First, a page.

I was a personal finance nerd in high school.
I kept a detailed ledger of all the money I earned from my part-time job and every cent that went out right down to a pack of gum. I read The Wealthy Barber. I even took out RRSPs.
I always figured I was the oddball among my peers, but a new study suggests teenagers today have an intense interest in money management skills. A growing majority of students even think it should be taught in the classroom.
But while the typical student will face a crushing debt load by the time they finish college or university – an average of almost $27,000, according to the Canadian Federation of Students – very few feel they are prepared to cope with personal finances after high school.
That’s according to a Youth Financial Literacy Study released Wednesday by the Investor Education Fund , a non-profit financial literacy group, which is funded through the Ontario Securities Commission’s fines and settlements.
The online poll, which was conducted by The Brondesbury Group, of 400 Ontario high school students aged 14 to 18 is considered accurate within 5 per cent 19 times out of 20.
The survey found 70 per cent of respondents said learning how to manage their personal finances is “important” or “very important,” up from 64 per cent when the poll was last undertaken in 2009. Meanwhile, 69 per cent believed money management should be part of classroom lesson plans, a significant 12-per-cent jump from 2009.
“This is a trend that I believe has been increasing in the last 20 years as tuition fees have gone up, with changes in credit availability, and with other financial issues that are hitting Canadian households,” said Tom Hamza, president of the Investor Education Fund.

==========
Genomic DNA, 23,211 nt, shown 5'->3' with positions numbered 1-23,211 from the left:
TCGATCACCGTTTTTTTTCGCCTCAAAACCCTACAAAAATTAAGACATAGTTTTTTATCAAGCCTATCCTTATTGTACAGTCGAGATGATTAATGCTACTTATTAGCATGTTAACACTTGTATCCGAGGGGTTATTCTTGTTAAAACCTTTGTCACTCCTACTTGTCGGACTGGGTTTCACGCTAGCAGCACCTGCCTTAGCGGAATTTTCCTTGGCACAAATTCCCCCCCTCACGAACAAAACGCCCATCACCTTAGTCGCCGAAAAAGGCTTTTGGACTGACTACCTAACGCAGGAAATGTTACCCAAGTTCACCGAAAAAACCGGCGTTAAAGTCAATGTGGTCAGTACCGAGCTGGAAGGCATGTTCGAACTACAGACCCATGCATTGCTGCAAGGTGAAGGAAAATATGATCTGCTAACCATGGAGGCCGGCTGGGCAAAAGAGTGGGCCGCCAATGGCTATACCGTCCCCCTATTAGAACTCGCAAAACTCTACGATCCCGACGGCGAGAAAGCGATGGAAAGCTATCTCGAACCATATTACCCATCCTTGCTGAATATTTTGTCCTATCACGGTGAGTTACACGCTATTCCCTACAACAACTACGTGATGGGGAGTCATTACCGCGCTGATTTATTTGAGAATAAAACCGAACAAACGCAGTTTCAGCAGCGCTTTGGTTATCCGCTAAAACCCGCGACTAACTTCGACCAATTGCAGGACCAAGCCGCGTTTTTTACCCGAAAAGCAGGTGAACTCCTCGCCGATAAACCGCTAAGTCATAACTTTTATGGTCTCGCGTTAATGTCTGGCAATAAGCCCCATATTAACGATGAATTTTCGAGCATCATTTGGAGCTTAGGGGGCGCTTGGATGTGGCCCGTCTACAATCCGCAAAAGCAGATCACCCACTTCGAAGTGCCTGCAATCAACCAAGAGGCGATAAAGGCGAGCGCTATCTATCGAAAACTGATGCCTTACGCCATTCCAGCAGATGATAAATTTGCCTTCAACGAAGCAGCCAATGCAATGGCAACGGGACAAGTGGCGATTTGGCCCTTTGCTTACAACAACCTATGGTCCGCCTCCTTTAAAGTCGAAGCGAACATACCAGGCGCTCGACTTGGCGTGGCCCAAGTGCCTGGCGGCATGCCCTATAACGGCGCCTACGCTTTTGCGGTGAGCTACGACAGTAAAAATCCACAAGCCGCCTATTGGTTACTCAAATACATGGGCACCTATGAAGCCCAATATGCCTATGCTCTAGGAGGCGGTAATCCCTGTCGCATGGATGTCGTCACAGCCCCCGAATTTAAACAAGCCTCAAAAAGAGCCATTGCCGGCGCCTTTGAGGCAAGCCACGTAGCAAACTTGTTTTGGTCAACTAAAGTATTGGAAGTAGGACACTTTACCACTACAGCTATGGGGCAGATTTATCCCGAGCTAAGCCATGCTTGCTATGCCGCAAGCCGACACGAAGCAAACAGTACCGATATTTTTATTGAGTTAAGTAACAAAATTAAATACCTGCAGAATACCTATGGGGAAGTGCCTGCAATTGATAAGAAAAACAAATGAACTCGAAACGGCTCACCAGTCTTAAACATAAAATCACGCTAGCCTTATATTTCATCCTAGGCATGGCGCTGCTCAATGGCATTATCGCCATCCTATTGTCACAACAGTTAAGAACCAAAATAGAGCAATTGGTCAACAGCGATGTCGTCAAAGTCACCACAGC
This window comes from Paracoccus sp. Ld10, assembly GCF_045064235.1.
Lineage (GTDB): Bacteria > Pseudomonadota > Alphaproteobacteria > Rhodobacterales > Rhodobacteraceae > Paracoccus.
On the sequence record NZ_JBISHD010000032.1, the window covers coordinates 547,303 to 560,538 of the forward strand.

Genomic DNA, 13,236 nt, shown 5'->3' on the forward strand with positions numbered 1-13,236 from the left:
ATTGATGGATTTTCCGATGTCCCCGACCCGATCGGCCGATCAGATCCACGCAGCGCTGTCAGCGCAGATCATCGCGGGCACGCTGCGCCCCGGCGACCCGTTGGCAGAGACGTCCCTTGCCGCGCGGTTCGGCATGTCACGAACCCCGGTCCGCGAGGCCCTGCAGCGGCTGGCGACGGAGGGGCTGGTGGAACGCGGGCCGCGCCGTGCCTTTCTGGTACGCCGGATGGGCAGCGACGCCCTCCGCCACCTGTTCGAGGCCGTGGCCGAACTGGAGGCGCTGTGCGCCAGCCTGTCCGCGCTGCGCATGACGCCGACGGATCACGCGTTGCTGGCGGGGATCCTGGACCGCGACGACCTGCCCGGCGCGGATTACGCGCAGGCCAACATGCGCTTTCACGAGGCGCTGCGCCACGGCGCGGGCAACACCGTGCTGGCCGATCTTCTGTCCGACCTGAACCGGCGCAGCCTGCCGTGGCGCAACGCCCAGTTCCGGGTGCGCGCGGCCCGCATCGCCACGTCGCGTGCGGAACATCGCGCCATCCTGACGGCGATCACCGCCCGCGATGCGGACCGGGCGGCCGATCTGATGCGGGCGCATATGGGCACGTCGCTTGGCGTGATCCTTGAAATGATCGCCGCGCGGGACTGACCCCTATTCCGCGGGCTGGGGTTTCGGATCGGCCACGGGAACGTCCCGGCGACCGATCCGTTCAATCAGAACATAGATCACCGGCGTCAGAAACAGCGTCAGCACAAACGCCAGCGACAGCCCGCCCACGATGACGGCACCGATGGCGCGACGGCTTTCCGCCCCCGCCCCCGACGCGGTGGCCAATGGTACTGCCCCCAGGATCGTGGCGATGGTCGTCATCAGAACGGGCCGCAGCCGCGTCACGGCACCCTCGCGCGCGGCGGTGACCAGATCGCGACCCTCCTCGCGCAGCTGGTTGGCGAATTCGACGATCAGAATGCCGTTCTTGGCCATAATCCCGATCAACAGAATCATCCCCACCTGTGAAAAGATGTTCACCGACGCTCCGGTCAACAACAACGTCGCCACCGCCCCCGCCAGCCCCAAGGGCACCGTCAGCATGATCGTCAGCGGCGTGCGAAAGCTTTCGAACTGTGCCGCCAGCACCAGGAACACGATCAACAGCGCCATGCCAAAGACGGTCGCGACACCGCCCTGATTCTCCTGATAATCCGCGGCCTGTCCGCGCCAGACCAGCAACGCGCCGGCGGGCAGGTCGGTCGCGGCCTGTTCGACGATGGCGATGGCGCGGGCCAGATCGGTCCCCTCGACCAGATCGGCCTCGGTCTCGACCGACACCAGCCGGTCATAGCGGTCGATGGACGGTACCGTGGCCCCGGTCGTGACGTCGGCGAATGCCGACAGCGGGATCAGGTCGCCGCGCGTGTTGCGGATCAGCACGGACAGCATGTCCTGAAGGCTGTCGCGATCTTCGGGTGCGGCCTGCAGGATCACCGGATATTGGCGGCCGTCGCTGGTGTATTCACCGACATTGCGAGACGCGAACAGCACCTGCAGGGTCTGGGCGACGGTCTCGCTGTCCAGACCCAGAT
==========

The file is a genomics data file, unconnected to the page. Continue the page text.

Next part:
Students are becoming as concerned about how to handle money as the rest of the adult population, he added.
“They see what’s going on,” Mr. Hamza said, “They’re become increasingly aware of the demands they’re gong to have to face after they graduate. They are recognizing, in fact, that there’s a gap between what they’ve learned in school and what they need to know.”
The survey noted that just four in 10 students felt they were either “somewhat” or “very prepared” to manage their personal finances after they leave high school. At the same time, only about a quarter said their schools gave them most or all of the financial information they needed.
In schools where students reported being offered money management skills, 29 per cent said they “always budget,” but in most schools, 42 per cent of students said they “never budget.”
Students said their main money worry is paying for postsecondary education, yet they aren’t doing much to ease it.
Teens are spending their money on clothing (67 per cent), entertainment (55 per cent) technology (47 per cent), gifts (38 per cent), and education (28 per cent.)
The Investor Education Fund is helping create a new program that will help meet the Ontario government’s efforts to inject financial literacy into the curriculum for grades 4-12. Schools across the country are starting to acknowledge that personal finance is as crucial in education as teaching reading and writing.
“The landscape has changed seismically in 20 years,” Mr. Hamza said, “and I don’t think the school systems have kept up as far as recognizing this is a life skill – not a ‘nice to have’, but a ‘must have.’”